In this video, US Admiral Titley, formerly “a pretty hard-core skeptic on climate change” talks about how he came to think that it is in fact one of the preeminent challenges of our world today.
The talk is very engaging, but if people don’t have 23 minutes to spare, he starts going into climate change at about 8:00. Here are some of the best passages:
People talk about 1 or 2 degrees. Well, shoot, you go up and down 30 degrees in a day, how much can that be?
They are talking about all these computer models. I’ve lived and died by those weather models – more died. So how are you gonna tell me how this forecast of a hundred years, you know, how can you do that?
But the evidence kept mounting. I saw that science had really progressed, that computer models had progressed. And I started to understand the difference between the weather, which is forced by what you start with, the fancy term would be the initial conditions, and the climate, which is forced by those long-term things, like what the sun is doing, what the ocean is doing, and you could call that the boundary conditions. And you shouldn’t just because you have some issues with the one on the short term, that doesn’t mean you can’t figure out the one on the long term.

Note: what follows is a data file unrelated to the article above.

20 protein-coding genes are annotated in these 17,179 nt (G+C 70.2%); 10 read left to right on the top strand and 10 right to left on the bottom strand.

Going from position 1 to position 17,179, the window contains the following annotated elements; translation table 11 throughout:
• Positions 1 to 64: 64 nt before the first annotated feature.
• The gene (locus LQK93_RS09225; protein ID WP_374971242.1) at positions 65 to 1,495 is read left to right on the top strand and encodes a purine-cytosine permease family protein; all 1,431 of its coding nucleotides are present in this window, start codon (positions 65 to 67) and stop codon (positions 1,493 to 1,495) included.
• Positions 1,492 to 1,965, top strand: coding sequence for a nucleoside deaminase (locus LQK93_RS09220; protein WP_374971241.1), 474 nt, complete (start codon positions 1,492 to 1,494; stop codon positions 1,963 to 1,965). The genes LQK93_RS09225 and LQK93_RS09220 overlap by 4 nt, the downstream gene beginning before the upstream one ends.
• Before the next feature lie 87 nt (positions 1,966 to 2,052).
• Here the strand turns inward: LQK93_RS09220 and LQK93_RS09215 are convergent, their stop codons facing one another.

And then you look at the evidence, the changes, especially up in the Atlantic. Somehow you had to convince yourself, if there wasn’t something going on, then how did you explain all the changes that were being observed. Not just forecast, but actually being observed.
The first and the most obvious thing to look at is the sun. Is the sun changing? The sun hasn’t been appreciably changing.
You look at volcanoes. But you look at the last 150 years, it has been nothing out of the ordinary.
So that sort of gets you down into greenhouse gases. And what’s the one that has been changing? It’s been carbon dioxide. Well, is it natural or man-made? We can actually tell because because there are these things that are called isotopes that decay at different rates. And we know that the ones from the dinosaurs (…) when you put that back in the atmosphere it’s a different chemical composition. And we can measure that. It’s old carbon we are putting back into the air.
But it’s just a small, small, small amount. It’s a trace. (…) Let me give you another example of something that is really small. This lady and gent on my right, how much fun does it look they’re having? I would call that a blood alcohol of 0%. Now let’s change that here and let’s look at what .04% looks like. Guess what, it just turns out that .04 is like 390, 380 parts per million. Which is exactly where we are today with CO2. Now, do those folks look like they’re having fun?
He also goes into some climate impacts, such as the impact of sea level rise – probably substantially underestimated by the IPCC – is going to have on coastal infrastructure.